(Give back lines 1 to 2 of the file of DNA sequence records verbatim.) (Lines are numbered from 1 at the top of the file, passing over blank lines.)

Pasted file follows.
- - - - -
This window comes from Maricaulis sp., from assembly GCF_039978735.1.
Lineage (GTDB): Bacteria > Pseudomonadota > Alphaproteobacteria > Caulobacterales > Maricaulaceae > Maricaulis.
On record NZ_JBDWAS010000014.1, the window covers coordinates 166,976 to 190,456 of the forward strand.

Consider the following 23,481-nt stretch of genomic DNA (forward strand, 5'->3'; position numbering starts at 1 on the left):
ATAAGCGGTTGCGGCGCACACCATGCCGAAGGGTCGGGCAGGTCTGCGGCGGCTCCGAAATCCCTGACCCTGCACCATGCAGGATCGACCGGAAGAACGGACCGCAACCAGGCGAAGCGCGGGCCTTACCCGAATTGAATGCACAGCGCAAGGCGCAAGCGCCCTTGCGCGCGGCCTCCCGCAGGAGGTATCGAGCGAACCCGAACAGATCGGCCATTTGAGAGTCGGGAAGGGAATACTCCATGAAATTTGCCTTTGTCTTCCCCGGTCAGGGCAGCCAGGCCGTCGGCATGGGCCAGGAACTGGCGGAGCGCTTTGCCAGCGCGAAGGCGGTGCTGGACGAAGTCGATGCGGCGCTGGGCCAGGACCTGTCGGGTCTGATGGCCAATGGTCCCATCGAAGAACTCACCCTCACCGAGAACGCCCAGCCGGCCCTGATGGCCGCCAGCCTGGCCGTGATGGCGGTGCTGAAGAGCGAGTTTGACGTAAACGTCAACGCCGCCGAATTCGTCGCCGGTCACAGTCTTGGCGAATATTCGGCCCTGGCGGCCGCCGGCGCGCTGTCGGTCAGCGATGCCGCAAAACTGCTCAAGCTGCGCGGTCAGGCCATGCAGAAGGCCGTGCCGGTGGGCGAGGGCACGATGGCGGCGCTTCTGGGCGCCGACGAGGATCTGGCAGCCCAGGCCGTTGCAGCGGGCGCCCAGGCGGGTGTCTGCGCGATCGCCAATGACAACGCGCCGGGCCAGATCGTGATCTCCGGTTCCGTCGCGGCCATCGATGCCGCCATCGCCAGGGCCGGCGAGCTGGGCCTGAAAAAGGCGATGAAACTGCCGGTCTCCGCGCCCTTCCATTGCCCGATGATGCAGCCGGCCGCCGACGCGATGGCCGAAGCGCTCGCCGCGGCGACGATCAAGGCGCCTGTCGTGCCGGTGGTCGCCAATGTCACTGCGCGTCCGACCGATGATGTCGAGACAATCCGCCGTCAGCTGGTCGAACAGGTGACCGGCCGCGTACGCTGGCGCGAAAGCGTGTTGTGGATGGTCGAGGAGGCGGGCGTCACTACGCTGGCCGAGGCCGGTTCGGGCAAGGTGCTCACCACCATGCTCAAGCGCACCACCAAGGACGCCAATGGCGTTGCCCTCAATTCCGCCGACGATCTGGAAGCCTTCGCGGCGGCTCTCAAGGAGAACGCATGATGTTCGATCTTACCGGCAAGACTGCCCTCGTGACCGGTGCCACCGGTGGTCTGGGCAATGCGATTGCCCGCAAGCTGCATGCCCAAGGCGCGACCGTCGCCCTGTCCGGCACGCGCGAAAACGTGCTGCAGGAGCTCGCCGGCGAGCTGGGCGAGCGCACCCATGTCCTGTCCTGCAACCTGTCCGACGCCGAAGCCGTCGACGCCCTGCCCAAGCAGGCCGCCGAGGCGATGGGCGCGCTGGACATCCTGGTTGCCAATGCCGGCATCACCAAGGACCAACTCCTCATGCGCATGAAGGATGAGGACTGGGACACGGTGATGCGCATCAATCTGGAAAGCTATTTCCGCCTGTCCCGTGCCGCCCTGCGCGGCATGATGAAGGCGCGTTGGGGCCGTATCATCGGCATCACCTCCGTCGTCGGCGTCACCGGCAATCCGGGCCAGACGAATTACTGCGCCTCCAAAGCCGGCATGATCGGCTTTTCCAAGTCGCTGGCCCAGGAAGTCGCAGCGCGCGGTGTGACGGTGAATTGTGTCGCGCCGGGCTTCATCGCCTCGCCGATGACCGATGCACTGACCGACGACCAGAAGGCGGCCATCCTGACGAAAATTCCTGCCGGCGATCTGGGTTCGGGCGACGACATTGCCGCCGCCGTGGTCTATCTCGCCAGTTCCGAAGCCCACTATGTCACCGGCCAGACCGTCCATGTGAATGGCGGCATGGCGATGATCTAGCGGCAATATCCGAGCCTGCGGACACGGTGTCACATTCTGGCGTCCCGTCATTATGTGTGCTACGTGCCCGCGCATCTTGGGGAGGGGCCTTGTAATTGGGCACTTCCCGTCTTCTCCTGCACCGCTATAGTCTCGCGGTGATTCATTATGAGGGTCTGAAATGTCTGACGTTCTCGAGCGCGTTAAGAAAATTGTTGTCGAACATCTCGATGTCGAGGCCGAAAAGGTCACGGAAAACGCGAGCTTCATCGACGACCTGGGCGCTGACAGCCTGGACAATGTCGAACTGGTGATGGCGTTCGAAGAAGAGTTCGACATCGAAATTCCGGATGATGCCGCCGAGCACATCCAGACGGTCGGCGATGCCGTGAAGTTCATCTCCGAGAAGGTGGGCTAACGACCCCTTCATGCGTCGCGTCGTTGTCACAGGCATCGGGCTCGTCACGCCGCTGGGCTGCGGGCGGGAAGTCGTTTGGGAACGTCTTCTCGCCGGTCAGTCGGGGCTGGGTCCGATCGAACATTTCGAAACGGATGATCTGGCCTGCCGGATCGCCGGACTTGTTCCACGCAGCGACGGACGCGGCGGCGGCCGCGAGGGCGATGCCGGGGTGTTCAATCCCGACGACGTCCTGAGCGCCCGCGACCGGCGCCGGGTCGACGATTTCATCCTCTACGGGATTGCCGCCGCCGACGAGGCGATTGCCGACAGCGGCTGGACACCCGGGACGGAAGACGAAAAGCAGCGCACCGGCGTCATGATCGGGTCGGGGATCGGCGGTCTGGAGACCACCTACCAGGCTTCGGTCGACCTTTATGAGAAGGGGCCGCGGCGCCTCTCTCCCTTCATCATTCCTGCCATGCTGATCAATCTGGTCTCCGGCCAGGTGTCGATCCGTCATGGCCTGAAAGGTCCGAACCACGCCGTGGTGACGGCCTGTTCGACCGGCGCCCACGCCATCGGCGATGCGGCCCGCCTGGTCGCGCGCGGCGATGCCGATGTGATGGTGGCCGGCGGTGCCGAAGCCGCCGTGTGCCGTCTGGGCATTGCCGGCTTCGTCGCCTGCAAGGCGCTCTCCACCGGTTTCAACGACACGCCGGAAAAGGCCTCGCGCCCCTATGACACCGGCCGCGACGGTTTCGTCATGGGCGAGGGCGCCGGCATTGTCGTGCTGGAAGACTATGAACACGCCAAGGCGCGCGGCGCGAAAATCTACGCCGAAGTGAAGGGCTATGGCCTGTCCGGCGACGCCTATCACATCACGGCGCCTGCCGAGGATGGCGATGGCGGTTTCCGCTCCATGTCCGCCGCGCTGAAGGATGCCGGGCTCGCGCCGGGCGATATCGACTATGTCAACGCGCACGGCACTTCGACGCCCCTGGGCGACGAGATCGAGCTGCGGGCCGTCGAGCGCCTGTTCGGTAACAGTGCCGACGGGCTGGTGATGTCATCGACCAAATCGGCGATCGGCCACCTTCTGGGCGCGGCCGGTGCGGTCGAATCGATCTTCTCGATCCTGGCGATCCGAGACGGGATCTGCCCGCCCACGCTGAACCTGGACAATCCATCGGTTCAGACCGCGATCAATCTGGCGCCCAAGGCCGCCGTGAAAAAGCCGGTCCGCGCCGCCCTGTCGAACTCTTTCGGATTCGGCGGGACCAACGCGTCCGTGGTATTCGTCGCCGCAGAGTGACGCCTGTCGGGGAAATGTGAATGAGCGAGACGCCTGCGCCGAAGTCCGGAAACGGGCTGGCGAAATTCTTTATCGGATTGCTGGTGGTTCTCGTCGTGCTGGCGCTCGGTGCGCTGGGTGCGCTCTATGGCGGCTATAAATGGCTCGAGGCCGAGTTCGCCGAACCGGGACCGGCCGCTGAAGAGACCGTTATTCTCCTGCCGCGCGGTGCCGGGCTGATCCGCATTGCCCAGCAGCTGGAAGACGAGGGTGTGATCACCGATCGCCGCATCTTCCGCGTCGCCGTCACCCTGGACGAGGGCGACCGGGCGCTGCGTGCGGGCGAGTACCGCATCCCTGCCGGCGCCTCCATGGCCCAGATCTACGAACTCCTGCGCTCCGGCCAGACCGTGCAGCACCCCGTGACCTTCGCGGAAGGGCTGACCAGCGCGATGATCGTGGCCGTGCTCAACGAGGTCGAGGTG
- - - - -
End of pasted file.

This window comes from Maricaulis sp., from assembly GCF_039978735.1.
Lineage (GTDB): Bacteria > Pseudomonadota > Alphaproteobacteria > Caulobacterales > Maricaulaceae > Maricaulis.